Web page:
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Tuesday, June 18, 2024
HomeAviationClimate Change Could Be Causing More Air Traffic Turbulence

Climate Change Could Be Causing More Air Traffic Turbulence

On Monday 20 May 2024, a Singapore Airlines flight from London to Singapore encountered severe turbulence, resulting in one passenger’s death from a presumed heart attack and several others badly injured.

The plane made an emergency landing in Bangkok, Thailand. The severity of the situation prompted doctors to initiate an emergency plan to assist affected passengers.

The turbulence also caused significant damage inside the plane, with parts of the ceiling and luggage compartments collapsing. Turbulence-related fatalities on commercial flights are fortunately rare but have increased over time.

Injuries from turbulence have piled up, and some meteorologists and aviation analysts attribute this to climate change’s impact on flying conditions. Out of millions upon millions of flights, turbulence has caused 185 serious injuries from 2009 to 2023.

Climate change and global warming have long been associated with rising sea levels, extreme weather events, and shifting ecosystems.

As we continue to burn fossil fuels and release greenhouse gases, the atmospheric changes are not just theoretical—they affect our daily lives in tangible ways. Air travel, a cornerstone of global connectivity and commerce, is becoming increasingly fraught with unpredictability.

Addressing climate change is not just about preventing natural disasters or saving endangered species. It is about safeguarding the systems and infrastructures we rely on daily.

The aviation industry, already grappling with the need to reduce its carbon footprint, now faces an additional imperative: adapting to a more turbulent atmosphere.
Death by turbulence rarely occurs, but severe encounters are not uncommon, according to Larry Cornman, a physicist and project scientist with the U.S. National Science Foundation National Center for Atmospheric Research.

“Often, for something like this, it’s just wrong place, wrong time,” said Cornman, who studies small-scale motions of the atmosphere that could endanger aircraft.
Of the reported incidents from 2009 to 2022, at least 129 crew members and 34 passengers were injured.

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Turbulence-related deaths can be caused by heart attacks or head injuries if a passenger’s head strikes the ceiling or gets hit by falling luggage, Cornman said.
“Anything that could cause a death on the ground can certainly cause it inside an aluminium tube at 35,000 feet,” he said, adding that seat-belted passengers should still feel safe in the skies.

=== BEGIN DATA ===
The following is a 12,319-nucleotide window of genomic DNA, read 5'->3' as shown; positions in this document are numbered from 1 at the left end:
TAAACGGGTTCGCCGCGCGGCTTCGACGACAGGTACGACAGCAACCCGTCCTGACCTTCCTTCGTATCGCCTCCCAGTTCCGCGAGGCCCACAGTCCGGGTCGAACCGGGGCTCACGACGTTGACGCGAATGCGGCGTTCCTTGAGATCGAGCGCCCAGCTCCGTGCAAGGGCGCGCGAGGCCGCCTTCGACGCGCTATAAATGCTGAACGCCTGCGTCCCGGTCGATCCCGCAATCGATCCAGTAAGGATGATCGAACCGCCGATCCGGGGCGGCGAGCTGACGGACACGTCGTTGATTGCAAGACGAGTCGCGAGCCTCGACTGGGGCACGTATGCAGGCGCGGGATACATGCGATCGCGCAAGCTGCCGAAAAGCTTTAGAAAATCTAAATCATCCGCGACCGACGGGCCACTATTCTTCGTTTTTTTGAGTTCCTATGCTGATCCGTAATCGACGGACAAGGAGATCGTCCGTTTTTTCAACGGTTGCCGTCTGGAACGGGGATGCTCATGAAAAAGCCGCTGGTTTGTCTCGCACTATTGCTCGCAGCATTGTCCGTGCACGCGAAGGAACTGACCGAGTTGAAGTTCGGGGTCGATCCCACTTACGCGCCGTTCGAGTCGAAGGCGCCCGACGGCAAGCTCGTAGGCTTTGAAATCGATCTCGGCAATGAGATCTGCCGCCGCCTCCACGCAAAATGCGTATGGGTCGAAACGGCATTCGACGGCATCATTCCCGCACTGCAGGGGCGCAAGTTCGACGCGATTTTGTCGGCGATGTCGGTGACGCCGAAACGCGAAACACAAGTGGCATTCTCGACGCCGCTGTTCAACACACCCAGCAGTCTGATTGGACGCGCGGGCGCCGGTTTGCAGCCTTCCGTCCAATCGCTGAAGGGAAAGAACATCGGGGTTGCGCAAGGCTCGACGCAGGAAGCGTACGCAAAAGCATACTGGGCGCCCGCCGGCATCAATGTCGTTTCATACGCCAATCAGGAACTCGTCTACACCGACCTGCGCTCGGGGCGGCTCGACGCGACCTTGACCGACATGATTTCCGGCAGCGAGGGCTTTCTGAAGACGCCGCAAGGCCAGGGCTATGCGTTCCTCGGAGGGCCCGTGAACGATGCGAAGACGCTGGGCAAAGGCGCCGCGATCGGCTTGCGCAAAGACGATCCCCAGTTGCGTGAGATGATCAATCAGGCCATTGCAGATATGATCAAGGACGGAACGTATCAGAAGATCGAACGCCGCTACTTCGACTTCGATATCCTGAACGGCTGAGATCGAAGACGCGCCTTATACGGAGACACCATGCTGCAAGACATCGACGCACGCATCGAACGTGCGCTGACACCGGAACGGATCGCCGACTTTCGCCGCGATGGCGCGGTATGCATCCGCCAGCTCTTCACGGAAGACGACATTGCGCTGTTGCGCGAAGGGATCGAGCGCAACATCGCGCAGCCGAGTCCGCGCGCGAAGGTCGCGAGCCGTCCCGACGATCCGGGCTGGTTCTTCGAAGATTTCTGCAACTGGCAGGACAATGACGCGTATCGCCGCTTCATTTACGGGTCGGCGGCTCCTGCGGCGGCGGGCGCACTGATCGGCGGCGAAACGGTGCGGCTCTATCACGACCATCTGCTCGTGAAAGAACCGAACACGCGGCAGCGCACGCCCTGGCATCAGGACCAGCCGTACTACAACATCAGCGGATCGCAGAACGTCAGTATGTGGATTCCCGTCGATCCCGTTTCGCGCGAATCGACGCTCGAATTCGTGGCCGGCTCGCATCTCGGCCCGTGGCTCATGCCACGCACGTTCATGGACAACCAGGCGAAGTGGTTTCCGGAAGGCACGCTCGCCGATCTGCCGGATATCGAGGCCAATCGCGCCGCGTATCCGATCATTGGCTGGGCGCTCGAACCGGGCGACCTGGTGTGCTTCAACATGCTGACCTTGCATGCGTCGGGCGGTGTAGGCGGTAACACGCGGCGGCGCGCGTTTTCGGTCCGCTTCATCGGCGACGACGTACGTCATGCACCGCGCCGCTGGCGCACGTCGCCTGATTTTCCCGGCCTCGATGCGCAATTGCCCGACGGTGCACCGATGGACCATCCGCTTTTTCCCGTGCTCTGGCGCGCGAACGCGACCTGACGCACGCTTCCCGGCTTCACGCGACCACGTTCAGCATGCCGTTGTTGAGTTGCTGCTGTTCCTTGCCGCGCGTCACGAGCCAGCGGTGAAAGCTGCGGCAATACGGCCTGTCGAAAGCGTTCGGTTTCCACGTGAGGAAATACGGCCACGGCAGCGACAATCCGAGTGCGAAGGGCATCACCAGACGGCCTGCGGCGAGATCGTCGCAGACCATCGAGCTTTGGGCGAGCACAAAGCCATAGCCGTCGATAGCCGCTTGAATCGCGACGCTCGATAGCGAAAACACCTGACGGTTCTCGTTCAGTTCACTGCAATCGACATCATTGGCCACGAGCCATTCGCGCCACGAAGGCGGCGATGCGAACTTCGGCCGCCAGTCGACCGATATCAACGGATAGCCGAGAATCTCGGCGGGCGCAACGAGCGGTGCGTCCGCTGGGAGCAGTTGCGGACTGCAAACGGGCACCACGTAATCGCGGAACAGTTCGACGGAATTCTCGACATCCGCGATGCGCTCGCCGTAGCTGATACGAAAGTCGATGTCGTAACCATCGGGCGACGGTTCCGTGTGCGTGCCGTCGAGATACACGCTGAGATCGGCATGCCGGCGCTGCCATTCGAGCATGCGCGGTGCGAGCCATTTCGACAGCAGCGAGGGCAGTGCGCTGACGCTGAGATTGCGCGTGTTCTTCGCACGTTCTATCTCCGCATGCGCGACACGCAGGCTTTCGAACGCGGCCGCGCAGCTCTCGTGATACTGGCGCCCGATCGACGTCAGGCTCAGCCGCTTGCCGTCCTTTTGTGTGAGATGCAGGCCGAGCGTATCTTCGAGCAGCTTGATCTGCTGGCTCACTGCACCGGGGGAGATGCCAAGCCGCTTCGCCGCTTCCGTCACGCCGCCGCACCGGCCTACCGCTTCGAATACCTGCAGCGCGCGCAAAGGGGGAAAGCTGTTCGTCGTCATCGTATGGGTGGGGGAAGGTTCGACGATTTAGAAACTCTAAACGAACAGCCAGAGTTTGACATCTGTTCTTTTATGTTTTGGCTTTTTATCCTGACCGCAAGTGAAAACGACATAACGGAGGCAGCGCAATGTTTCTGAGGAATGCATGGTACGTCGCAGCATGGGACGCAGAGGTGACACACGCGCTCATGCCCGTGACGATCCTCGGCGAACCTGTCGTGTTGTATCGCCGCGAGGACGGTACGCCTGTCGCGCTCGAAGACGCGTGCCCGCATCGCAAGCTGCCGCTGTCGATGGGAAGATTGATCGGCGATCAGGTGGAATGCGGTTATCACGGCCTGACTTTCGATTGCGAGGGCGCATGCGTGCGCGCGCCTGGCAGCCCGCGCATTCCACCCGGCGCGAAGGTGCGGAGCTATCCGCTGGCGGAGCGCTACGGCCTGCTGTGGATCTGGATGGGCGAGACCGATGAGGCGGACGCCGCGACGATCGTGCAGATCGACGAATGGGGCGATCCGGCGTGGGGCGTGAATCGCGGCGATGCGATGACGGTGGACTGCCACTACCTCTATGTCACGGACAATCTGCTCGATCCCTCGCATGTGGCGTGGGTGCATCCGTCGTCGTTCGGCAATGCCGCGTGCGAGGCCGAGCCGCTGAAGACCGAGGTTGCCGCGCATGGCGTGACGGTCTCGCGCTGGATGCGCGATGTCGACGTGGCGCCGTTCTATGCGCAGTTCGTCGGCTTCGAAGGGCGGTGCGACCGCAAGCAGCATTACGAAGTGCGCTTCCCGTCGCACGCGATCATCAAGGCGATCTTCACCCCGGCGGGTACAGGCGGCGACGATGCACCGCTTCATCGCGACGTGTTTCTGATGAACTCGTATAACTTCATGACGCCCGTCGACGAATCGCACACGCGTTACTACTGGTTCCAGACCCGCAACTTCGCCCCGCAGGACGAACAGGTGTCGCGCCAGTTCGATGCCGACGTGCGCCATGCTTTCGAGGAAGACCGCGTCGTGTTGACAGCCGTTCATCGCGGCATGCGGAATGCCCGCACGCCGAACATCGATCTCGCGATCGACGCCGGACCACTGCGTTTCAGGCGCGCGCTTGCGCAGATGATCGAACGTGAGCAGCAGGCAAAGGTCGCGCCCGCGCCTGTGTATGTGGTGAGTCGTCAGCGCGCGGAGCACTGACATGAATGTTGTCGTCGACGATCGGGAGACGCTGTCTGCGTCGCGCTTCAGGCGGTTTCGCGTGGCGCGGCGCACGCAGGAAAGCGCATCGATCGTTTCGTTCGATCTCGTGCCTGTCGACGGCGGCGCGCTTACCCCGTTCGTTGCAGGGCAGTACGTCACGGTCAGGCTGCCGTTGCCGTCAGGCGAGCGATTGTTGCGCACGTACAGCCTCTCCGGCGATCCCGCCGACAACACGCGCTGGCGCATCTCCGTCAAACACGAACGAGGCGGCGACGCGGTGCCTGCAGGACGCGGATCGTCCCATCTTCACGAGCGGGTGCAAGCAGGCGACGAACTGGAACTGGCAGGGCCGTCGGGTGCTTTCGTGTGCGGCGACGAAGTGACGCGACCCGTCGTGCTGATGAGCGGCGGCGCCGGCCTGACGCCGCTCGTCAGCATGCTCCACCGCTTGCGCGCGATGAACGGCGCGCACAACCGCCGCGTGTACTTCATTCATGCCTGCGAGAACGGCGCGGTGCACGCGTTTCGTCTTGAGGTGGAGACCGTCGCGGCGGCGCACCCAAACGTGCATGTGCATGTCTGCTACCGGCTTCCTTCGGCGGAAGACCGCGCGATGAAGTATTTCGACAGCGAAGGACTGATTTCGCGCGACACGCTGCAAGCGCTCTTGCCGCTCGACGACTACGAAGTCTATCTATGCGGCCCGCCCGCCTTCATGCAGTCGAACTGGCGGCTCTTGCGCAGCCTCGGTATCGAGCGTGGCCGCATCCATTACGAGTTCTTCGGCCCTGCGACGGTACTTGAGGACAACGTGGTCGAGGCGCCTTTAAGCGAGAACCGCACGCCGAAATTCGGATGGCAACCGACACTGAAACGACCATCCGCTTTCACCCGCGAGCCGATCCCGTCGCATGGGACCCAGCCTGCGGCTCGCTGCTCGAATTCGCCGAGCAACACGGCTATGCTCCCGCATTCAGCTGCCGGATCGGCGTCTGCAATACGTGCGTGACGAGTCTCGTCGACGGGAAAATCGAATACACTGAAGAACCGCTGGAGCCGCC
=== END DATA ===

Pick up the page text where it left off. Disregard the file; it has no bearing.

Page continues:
“These large transport aircraft are built quite strongly. They will not fall apart or come out of the sky due to turbulence,” Cornman said.
Sara Nelson, president of the Association of Flight Attendants-CWA, said initial reports appear to indicate that the Singapore flight encountered clear-air turbulence, the most dangerous type because it cannot be seen and is virtually undetectable with current technology.

“One second, you’re cruising smoothly,” Nelson said. “The next, passengers, crew and unsecured carts or other items are being thrown around the cabin.”

Nelson and a group of researchers say such incidents of clear-air turbulence — which is difficult to forecast and avoid because it is not associated with storms, are on the rise due to climate change.

These incidents have highlighted how our changing climate is affecting air travel in unsettling ways.

A 2023 study published in the journal Geophysical Research Letters found that severe clear-air turbulence increased by more than 50% over the North Atlantic Ocean from 1979 to 2020.

Several high-profile turbulence incidents in recent years underscore the seriousness of this emerging threat.

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In March 2023, a Lufthansa flight from Austin to Frankfurt encountered severe turbulence over Tennessee, resulting in seven injuries and forcing an emergency landing in Washington, D.C. Passengers described a terrifying scene of food, beverages, and personal belongings violently tossed around the cabin.

A study conducted by the University of Reading in the UK projected that by the 2050s, the amount of severe turbulence experienced by aircraft could increase by up to 170%.

This prediction is based on climate models that simulate future atmospheric conditions under ongoing global warming scenarios. The study’s findings indicate that the North Atlantic flight corridor, one of the busiest airspaces in the world, is particularly vulnerable.

Airlines and aviation authorities are acutely aware of these risks and are taking steps to mitigate them. Enhanced forecasting tools are being developed to better predict CAT.
Additionally, pilots are receiving more comprehensive training to handle unexpected turbulence encounters. Despite these efforts, the unpredictable nature of turbulence means that some risks will always remain.

Climate change is not only affecting our environment but also influencing the safety of air travel. As we continue to address global warming, understanding and mitigating the impact of turbulence on flights become crucial.

Passengers and crews should remain vigilant, fasten their seat belts, and be prepared for the unexpected bumps in the sky.

Moreover, airlines are investing in newer aircraft designed to withstand greater stress and equipped with advanced technology to detect and avoid turbulence.

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Multi-award winning journalist/photojournalist with keen interests in politics, youth, child rights, women and development issues. Follow Lovejoy On Twitter @L_JayMut

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